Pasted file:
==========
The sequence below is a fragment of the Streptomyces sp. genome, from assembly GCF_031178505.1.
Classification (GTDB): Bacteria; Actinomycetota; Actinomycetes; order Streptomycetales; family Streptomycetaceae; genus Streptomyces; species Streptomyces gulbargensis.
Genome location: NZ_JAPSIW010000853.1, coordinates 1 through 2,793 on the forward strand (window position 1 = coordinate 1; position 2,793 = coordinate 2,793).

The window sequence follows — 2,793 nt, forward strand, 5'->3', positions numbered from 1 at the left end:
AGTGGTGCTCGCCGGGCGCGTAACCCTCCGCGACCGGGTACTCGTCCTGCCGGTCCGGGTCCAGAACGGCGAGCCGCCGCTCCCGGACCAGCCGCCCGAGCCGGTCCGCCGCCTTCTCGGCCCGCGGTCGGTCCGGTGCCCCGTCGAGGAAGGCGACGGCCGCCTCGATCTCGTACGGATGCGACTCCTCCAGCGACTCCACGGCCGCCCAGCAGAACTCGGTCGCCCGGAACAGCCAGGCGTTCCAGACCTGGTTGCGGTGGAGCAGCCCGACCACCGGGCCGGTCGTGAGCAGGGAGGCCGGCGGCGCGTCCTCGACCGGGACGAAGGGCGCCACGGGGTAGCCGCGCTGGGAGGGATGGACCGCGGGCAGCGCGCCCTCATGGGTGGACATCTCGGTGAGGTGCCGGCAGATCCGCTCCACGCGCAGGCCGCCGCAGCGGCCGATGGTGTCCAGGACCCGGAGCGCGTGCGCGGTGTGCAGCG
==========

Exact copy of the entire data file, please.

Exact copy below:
The sequence below is a fragment of the Streptomyces sp. genome, from assembly GCF_031178505.1.
Classification (GTDB): Bacteria; Actinomycetota; Actinomycetes; order Streptomycetales; family Streptomycetaceae; genus Streptomyces; species Streptomyces gulbargensis.
Genome location: NZ_JAPSIW010000853.1, coordinates 1 through 2,793 on the forward strand (window position 1 = coordinate 1; position 2,793 = coordinate 2,793).

The window sequence follows — 2,793 nt, forward strand, 5'->3', positions numbered from 1 at the left end:
AGTGGTGCTCGCCGGGCGCGTAACCCTCCGCGACCGGGTACTCGTCCTGCCGGTCCGGGTCCAGAACGGCGAGCCGCCGCTCCCGGACCAGCCGCCCGAGCCGGTCCGCCGCCTTCTCGGCCCGCGGTCGGTCCGGTGCCCCGTCGAGGAAGGCGACGGCCGCCTCGATCTCGTACGGATGCGACTCCTCCAGCGACTCCACGGCCGCCCAGCAGAACTCGGTCGCCCGGAACAGCCAGGCGTTCCAGACCTGGTTGCGGTGGAGCAGCCCGACCACCGGGCCGGTCGTGAGCAGGGAGGCCGGCGGCGCGTCCTCGACCGGGACGAAGGGCGCCACGGGGTAGCCGCGCTGGGAGGGATGGACCGCGGGCAGCGCGCCCTCATGGGTGGACATCTCGGTGAGGTGCCGGCAGATCCGCTCCACGCGCAGGCCGCCGCAGCGGCCGATGGTGTCCAGGACCCGGAGCGCGTGCGCGGTGTGCAGCG